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How to finance a cleaning service franchise
Make money by taking care of the cleaning tasks that others don't have time to do.
Get a large business loan to cover your financing needs, no matter what the purpose is.
According to an analysis by Franchise Help, the cleaning industry generated more than $50 billion in revenue in 2015, and there were almost 900,000 businesses employing 3.5 million people. This is an in-demand industry that both businesses and individuals are willing to pay top dollar for. If you’re looking to buy into a franchise or start your own business, the cleaning industry may be your chance to run your own company and set your own schedule.
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In this guide
Get a large business loan to cover your financing needs, no matter what the purpose is.
What options do I have to finance my cleaning business?
Unlike many other franchise options, cleaning service companies tend to have lower starting costs that other industries. This makes it easier to gather the funding and liquid capital you’ll need to start your business.
- Franchisor financing. Some companies offer financing to potential franchisees. If the cleaning service you’re looking to franchise has a financing option, explore your options. There are even companies that offer discounts to minorities and veterans, so don’t be afraid to talk to your franchisor about reduced rates.
- Term loan. Term loans have both secured and unsecured options so you can decide whether you’d like to put up collateral in order to receive funding. Some franchise business loans allow you to borrow against the value of the company you’re buying into, and you can typically receive between 50% to 70% of the value of the business.
- SBA loan. These business loans are backed by the federal government. While they tend to be more difficult to qualify for, they often have lower rates than similar loans from banks and other financial institutions.
- Equipment loan. Many cleaning franchises will start you off with the basic equipment you’ll need to run your business. But if you expect serious growth quickly, you may want to get an equipment loan for anything from an industrial carpet cleaner to a series of high-powered vacuums. The equipment you buy acts as collateral.
- Vehicle loan. Your franchisor may not cover the van you need to transport your staff and equipment to work sites. In this case, a business vehicle loan may be appropriate. Like a personal auto loan, your vehicle will act as the collateral.
- Line of credit. An open line of credit can help your business cover those random expenses you may not have foreseen in your research. This option is similar to a term loan. But rather than receiving a lump sum and paying interest on it, you only pay interest on the total amount you borrow.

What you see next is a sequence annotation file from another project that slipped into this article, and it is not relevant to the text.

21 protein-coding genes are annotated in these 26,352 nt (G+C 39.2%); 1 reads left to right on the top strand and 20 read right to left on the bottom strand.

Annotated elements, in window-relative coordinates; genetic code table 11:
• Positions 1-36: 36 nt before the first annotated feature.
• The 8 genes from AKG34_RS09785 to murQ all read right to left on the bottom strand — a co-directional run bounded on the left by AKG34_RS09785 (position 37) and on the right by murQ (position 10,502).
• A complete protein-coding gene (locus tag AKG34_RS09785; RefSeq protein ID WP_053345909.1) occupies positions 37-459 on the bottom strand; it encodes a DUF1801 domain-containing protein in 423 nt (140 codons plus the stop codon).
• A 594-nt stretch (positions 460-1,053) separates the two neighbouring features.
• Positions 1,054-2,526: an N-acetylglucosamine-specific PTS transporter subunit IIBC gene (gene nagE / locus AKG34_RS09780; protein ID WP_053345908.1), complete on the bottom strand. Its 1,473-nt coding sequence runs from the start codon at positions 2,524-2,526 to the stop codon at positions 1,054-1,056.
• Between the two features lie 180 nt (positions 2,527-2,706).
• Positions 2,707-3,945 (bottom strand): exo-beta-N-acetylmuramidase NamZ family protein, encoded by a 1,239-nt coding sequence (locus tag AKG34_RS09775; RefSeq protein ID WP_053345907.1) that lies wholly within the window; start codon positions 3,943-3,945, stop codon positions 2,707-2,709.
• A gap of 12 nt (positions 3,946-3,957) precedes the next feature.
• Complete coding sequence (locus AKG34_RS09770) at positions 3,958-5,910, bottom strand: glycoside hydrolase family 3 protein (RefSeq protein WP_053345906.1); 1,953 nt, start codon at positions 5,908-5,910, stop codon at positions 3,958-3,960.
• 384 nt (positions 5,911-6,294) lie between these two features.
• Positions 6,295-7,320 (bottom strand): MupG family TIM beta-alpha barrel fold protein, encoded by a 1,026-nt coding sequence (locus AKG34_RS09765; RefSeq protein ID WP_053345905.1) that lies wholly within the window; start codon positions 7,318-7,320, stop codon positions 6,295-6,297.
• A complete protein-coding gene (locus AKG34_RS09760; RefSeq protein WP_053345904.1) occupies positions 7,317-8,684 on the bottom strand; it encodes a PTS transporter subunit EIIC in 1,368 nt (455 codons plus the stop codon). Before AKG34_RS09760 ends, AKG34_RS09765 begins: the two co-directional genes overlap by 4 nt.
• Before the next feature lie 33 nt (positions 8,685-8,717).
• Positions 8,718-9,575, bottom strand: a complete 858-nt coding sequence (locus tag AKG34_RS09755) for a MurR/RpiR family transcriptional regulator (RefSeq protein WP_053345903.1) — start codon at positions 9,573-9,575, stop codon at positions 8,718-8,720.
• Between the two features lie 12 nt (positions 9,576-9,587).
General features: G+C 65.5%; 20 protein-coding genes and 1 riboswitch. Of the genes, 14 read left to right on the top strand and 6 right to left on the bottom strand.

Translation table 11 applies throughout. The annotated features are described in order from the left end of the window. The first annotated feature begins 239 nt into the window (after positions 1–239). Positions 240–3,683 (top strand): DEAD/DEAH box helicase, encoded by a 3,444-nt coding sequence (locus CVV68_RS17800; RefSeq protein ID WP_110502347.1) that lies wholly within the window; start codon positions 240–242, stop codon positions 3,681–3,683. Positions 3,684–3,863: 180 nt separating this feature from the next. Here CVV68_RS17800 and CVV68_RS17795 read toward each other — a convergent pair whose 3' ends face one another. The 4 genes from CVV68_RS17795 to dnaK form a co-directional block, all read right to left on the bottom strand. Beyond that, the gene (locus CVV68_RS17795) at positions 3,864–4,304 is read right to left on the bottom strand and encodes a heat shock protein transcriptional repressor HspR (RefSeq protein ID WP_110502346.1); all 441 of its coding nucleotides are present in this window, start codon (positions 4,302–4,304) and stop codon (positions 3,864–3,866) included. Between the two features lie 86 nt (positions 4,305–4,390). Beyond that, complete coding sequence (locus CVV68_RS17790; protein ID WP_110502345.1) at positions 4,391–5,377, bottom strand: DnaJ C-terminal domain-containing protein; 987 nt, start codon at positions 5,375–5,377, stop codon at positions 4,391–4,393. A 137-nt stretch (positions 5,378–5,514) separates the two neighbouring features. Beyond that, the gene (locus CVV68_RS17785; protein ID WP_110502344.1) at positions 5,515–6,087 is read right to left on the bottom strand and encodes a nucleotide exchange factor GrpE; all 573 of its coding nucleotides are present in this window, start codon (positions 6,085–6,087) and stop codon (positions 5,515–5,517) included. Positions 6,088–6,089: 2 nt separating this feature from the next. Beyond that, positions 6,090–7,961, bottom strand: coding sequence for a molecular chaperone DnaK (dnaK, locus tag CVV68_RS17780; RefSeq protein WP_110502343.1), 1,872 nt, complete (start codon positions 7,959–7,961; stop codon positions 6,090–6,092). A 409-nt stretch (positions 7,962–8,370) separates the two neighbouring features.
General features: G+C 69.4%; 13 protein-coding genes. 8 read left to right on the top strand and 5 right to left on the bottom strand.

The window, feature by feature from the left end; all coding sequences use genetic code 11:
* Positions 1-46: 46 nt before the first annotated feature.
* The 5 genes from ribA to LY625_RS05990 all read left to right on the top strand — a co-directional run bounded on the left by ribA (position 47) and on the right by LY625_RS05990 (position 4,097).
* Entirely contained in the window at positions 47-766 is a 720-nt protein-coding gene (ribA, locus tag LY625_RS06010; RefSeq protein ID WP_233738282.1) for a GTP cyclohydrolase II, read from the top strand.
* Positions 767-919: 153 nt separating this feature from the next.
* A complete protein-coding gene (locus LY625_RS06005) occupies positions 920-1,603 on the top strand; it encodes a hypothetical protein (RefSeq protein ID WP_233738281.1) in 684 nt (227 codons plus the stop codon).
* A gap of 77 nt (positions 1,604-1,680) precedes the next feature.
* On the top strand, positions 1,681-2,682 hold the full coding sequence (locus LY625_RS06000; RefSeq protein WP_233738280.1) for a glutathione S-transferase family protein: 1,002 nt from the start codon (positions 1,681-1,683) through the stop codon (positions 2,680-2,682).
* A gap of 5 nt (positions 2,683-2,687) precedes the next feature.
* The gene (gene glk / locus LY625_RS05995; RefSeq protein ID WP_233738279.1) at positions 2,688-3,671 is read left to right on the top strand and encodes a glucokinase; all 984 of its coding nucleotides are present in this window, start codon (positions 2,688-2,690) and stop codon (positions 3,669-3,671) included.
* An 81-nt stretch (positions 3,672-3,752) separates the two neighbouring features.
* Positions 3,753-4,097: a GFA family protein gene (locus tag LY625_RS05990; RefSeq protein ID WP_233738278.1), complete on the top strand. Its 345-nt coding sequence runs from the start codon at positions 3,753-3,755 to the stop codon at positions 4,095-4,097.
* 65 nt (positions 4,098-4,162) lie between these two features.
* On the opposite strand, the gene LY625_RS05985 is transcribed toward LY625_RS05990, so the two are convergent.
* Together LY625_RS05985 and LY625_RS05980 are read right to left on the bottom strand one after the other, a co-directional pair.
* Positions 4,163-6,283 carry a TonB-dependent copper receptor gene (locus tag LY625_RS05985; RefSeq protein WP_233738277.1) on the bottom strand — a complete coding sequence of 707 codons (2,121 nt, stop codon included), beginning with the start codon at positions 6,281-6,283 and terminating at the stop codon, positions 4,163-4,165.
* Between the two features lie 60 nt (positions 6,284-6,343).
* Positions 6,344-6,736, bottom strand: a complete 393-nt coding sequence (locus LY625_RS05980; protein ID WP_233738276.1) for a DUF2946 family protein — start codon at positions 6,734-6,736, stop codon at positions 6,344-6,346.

Top loans to compare to finance a cleaning business
7 popular cleaning franchises in the US
Every franchise has its own fees, royalties and other costs that make the initial purchase and startup of your business differ. In addition to the fees listed on our table below, you’ll need to have liquid assets as detailed by the franchisor, and enough capital to run the day-to-day of your business to get it off the ground.
|Company||Franchise fee||Est. startup costs||Length of term|
|Stratus Building Solutions||$2,700 to $39,600||$3,450–$50,350||12 years|
|The Maids Home Service||$12,500||$81,700–$197,250||20 years|
|Merry Maids||$37,500–$51,500||$86,750–$123,750||5 years|
|Vanguard Cleaning Systems – Janitorial Franchise||$5,000–$31,000||$7,000–$35,000||10 years|
|The Cleaning Authority||$20,000||$96,500–$153,000||15 years|
Franchise loan terms
When you buy into a franchise, you likely aren’t buying it outright. Most cleaning franchises will have term limits between 5 to 20 years. If your business is doing well, you may be able to renew your contract to keep your franchise going. If not, your contract will be ended and you’ll cease being able to use the franchisor’s materials and name.
This is common in all franchises, not just the cleaning industry. It helps protect you as the business owner and the franchisor. After all, if things aren’t working out, a shorter term means you can switch franchises or brand your own business — that is if your contract doesn’t have a noncompetition clause. When browsing franchise opportunities, see if you have a right to renew or have the option to continue the franchise contract, provided your business is in good standing. Without a right to renew, a franchisor has no obligation to offer you another term.
As with all business options, your franchise agreement should be looked over by an experienced attorney to ensure you aren’t left in the dark when it comes to your options.
What other costs do I need to consider?
Most franchises have an ongoing fee structure that you need to pay into in order to keep your licensing and operate your cleaning business. In exchange for the right to use the franchise brand name and business structure, you’ll pay ongoing fees to the franchisor to be part of the franchise group.
In many franchise industries, ongoing franchise fees are calculated as a percentage of gross income, with fees ranging from 2% to 15%. In the cleaning service industry, franchisees are often quoted a fixed monthly fee, giving franchisees the incentive to increase their customer base and their income without paying correspondingly higher fees.
Beyond the price of having a franchise, you also need to factor in the regular costs of running a business. These include:
- Paying your staff. Labor doesn’t come cheap, especially when you’re running a business that relies on picking up other people’s messes. In order to keep things sanitary and clean, you should have the budget for a competitive income that gives your employees a reason to do their job well and stick with you.
- Administrative support. No matter your staff size, you’ll likely need an administrative support team to take care of invoicing, bookkeeping, appointments and other administrative duties.